Wang also told his Myanmar counterpart Wunna Maung Lwin that China sincerely hopes that Myanmar will become politically and socially stable. This is the key issue about which Beijing has been quite concerned. According to an informed source who had access to the Thai-Chinese meeting attended by Deputy Prime Minister and Foreign Minister Don Pramudwinai in April in Anhui, Wang reiterated that the opposition leader, Daw Aung San Suu Kyi, has an important role to play in Myanmar and she must be taken care of.

            At the press conference after his return to Phnom Penh, Prak said that all the EAOs and political parties expressed concern at the violence and threats against civilians in their controlled areas. At this juncture, the so-called dual conflicts continue. One is the longstanding conflict between the EAOs and the Tatmadaw. A second war emerged after February last year between the Tatmadaw and the PDF.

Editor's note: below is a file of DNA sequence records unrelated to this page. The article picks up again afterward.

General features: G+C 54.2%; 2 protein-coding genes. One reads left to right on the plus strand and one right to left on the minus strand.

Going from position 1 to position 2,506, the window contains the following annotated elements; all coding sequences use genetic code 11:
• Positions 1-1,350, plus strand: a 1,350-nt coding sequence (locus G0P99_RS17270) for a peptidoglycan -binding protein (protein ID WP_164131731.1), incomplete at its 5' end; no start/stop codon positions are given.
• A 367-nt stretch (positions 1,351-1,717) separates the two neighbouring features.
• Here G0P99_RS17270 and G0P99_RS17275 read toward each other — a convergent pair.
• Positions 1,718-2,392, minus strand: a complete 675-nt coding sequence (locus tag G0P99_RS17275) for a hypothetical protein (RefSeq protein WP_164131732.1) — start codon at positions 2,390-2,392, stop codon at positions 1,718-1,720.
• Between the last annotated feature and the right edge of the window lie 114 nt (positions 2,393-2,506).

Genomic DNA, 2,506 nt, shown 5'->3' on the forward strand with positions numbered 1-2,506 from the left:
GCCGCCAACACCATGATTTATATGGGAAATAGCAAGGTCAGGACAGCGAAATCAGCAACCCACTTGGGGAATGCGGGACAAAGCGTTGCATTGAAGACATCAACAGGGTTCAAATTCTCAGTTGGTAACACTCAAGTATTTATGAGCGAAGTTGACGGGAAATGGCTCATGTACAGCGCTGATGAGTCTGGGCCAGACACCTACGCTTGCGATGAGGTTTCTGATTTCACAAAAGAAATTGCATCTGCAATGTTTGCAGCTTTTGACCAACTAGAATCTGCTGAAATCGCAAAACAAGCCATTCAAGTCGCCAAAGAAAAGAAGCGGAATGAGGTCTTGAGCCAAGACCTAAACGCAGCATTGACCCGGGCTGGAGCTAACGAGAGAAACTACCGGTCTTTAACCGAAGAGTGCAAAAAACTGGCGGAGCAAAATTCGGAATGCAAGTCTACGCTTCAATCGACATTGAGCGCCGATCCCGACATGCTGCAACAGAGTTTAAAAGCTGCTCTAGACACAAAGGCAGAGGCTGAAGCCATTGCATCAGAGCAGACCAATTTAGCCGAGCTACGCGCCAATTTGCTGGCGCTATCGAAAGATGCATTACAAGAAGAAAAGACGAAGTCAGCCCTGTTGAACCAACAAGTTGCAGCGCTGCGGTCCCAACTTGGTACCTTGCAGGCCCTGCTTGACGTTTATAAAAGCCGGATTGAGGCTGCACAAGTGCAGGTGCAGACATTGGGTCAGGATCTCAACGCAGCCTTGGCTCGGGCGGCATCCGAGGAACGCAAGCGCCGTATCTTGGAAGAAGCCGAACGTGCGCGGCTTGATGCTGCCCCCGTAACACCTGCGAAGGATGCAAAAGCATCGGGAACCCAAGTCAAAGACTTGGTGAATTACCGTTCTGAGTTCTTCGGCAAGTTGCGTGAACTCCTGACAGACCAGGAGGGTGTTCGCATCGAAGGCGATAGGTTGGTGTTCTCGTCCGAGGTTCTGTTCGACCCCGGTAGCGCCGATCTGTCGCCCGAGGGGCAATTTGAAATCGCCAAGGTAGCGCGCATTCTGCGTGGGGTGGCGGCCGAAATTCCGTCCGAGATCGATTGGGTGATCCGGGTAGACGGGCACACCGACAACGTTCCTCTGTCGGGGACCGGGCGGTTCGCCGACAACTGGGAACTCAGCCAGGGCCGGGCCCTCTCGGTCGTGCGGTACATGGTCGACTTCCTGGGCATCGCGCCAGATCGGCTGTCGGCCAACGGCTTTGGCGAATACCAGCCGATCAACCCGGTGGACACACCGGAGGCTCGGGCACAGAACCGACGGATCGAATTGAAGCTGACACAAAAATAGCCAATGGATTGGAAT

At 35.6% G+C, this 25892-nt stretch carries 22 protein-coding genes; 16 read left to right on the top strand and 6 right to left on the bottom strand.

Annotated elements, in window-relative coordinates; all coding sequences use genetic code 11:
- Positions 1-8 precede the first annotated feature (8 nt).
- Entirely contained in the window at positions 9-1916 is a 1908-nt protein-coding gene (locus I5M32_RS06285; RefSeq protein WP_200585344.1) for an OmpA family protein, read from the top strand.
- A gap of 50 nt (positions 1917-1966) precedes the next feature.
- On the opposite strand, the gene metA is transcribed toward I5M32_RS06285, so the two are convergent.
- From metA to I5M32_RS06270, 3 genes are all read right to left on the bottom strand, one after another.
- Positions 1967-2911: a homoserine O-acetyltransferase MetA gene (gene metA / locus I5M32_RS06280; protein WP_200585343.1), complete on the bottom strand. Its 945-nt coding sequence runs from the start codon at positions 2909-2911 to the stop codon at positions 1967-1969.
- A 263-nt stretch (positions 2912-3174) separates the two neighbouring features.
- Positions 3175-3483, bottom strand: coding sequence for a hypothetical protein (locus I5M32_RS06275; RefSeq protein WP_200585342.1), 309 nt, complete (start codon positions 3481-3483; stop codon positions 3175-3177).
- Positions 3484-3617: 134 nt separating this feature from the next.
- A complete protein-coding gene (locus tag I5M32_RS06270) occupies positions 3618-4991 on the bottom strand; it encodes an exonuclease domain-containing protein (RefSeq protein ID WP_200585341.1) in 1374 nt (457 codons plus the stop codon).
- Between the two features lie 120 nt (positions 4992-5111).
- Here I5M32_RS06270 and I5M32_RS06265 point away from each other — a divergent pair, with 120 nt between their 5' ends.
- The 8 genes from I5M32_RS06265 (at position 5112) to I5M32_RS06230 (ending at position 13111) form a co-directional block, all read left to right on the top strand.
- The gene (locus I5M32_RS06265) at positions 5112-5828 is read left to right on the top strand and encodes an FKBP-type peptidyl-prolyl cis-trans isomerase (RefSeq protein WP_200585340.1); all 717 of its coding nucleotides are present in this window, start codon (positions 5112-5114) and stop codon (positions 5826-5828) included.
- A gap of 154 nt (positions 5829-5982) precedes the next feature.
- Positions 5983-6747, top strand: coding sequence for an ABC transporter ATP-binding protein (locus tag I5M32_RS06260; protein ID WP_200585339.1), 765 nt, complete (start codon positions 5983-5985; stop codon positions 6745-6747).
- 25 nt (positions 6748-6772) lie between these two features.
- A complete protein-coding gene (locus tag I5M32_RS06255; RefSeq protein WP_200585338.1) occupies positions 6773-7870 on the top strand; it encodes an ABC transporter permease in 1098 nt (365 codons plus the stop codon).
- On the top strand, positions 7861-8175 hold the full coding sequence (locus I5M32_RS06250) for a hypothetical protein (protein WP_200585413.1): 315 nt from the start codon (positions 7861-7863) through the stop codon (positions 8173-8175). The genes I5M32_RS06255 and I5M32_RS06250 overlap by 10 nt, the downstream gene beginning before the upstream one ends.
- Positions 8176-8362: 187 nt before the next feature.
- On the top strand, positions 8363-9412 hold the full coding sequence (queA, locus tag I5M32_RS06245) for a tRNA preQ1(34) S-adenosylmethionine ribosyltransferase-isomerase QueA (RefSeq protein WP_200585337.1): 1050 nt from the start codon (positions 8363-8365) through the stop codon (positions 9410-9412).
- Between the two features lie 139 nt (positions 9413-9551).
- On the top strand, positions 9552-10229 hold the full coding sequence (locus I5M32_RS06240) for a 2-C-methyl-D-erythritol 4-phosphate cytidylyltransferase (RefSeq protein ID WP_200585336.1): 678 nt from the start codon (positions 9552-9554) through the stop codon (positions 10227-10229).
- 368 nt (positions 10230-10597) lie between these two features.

The current situation does not augur well with future plans to provide humanitarian assistance because to do so Myanmar needs some degree of stability and openness. During his visit, Prak said China donated 2 million doses of vaccine to Myanmar through the ASEAN-led framework. In order to have a comprehensive and long-term plan for humanitarian work, it is imperative that the Myanmar officials work together with the international organization. The AHA Centre has to compete with the Joint Needs Assessment team in the near future. Meanwhile, Nay Pyi Taw has yet to allow a full-scale on-the-ground evaluation of the current situation.